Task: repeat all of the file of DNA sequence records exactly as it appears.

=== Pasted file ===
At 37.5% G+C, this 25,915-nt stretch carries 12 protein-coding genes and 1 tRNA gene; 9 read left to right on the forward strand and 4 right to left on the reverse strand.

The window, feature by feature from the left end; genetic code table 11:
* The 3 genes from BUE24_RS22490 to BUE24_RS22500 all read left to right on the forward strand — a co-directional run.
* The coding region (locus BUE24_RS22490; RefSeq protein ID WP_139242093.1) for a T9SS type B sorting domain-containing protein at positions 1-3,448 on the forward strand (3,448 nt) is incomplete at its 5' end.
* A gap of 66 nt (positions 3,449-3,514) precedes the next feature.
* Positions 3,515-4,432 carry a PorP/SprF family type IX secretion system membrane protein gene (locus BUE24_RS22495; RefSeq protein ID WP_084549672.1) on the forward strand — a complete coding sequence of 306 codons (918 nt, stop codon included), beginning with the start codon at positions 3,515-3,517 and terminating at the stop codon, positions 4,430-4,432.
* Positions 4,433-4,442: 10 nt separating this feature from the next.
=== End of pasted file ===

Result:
At 37.5% G+C, this 25,915-nt stretch carries 12 protein-coding genes and 1 tRNA gene; 9 read left to right on the forward strand and 4 right to left on the reverse strand.

The window, feature by feature from the left end; genetic code table 11:
* The 3 genes from BUE24_RS22490 to BUE24_RS22500 all read left to right on the forward strand — a co-directional run.
* The coding region (locus BUE24_RS22490; RefSeq protein ID WP_139242093.1) for a T9SS type B sorting domain-containing protein at positions 1-3,448 on the forward strand (3,448 nt) is incomplete at its 5' end.
* A gap of 66 nt (positions 3,449-3,514) precedes the next feature.
* Positions 3,515-4,432 carry a PorP/SprF family type IX secretion system membrane protein gene (locus BUE24_RS22495; RefSeq protein ID WP_084549672.1) on the forward strand — a complete coding sequence of 306 codons (918 nt, stop codon included), beginning with the start codon at positions 3,515-3,517 and terminating at the stop codon, positions 4,430-4,432.
* Positions 4,433-4,442: 10 nt separating this feature from the next.